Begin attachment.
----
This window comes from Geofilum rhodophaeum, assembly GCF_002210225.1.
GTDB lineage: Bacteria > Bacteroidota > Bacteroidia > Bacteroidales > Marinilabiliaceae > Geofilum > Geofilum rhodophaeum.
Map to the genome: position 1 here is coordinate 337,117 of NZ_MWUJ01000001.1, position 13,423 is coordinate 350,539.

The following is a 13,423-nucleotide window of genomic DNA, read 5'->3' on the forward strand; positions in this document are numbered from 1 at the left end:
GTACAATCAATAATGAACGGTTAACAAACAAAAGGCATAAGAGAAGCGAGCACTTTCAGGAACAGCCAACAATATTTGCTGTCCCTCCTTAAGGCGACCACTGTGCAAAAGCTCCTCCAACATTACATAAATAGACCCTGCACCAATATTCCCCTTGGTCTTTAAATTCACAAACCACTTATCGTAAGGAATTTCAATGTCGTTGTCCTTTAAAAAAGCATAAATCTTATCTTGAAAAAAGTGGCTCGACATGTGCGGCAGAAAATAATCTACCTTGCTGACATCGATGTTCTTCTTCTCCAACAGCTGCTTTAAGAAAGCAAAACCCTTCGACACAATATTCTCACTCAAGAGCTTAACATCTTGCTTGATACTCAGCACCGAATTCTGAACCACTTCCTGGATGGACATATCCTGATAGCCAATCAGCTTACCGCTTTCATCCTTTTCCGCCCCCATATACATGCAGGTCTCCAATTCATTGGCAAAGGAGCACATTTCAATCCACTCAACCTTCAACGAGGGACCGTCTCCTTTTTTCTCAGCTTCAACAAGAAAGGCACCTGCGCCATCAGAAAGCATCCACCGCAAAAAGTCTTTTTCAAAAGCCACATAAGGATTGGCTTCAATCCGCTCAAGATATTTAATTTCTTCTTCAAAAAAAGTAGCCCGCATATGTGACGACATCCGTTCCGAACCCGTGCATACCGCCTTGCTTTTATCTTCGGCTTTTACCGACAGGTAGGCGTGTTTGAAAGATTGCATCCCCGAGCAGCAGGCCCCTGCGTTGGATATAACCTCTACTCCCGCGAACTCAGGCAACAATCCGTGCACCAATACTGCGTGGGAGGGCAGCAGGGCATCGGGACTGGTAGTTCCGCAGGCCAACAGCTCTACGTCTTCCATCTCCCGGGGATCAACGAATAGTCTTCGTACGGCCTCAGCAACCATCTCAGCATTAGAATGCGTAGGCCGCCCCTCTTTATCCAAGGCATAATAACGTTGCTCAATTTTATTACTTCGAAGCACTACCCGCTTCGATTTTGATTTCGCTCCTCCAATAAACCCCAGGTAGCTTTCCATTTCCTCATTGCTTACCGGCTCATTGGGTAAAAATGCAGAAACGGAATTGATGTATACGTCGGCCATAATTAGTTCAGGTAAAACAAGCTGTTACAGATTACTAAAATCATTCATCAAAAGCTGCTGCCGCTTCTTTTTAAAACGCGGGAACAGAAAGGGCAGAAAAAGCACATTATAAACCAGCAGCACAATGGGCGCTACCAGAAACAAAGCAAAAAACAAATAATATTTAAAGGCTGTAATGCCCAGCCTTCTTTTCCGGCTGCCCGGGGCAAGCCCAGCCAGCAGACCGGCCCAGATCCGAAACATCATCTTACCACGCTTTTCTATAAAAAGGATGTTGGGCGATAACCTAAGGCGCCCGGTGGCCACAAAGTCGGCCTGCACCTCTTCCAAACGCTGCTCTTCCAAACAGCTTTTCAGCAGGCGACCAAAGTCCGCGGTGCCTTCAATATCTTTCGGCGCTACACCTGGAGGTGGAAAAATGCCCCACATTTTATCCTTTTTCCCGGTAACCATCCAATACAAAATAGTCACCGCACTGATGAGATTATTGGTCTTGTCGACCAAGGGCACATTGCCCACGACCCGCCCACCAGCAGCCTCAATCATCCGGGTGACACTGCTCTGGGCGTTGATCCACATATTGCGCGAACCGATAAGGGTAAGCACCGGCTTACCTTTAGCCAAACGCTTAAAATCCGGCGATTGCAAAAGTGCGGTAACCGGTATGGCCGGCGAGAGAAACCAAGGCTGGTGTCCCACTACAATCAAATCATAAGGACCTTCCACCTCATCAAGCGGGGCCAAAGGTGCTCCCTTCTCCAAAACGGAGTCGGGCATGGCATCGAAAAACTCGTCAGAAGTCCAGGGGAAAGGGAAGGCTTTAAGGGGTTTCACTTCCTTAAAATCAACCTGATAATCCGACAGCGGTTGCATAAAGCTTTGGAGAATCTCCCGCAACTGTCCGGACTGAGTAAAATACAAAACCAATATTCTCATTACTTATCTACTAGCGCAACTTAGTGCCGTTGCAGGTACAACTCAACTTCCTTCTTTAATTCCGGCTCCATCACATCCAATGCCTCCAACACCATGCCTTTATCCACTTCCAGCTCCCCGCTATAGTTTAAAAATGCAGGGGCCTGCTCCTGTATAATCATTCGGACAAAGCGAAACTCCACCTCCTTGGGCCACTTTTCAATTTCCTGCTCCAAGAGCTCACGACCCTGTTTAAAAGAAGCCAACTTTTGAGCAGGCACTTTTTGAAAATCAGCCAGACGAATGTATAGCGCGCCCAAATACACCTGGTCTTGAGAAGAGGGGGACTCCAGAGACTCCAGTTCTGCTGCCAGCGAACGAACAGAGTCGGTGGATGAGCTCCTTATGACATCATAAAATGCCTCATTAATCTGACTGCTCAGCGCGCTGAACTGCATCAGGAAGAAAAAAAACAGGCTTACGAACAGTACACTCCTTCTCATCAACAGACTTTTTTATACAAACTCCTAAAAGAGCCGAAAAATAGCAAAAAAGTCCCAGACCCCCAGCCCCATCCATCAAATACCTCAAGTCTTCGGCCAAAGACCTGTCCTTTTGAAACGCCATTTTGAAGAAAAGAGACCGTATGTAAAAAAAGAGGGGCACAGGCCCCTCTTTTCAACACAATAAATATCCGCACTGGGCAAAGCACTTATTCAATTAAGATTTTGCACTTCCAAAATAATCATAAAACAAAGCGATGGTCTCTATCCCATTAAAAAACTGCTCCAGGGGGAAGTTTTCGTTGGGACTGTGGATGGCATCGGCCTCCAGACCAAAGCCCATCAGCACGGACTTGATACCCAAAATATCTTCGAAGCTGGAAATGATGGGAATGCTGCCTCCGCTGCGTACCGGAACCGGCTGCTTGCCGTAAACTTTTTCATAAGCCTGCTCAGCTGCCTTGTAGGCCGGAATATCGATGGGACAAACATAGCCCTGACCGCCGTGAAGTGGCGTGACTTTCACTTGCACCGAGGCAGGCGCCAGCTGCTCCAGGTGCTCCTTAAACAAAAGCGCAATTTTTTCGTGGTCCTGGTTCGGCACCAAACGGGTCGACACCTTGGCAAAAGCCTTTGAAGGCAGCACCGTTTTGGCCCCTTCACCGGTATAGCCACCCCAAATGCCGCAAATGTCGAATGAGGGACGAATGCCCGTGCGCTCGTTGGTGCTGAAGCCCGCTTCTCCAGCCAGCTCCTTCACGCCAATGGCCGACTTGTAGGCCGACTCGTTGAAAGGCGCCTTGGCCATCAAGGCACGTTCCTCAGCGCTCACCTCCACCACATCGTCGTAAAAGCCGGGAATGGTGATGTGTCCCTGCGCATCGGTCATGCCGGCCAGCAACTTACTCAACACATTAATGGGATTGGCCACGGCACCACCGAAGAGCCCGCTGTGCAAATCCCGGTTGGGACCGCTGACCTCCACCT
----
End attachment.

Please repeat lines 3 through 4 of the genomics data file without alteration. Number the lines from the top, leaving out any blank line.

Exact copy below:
Map to the genome: position 1 here is coordinate 337,117 of NZ_MWUJ01000001.1, position 13,423 is coordinate 350,539.

The following is a 13,423-nucleotide window of genomic DNA, read 5'->3' on the forward strand; positions in this document are numbered from 1 at the left end: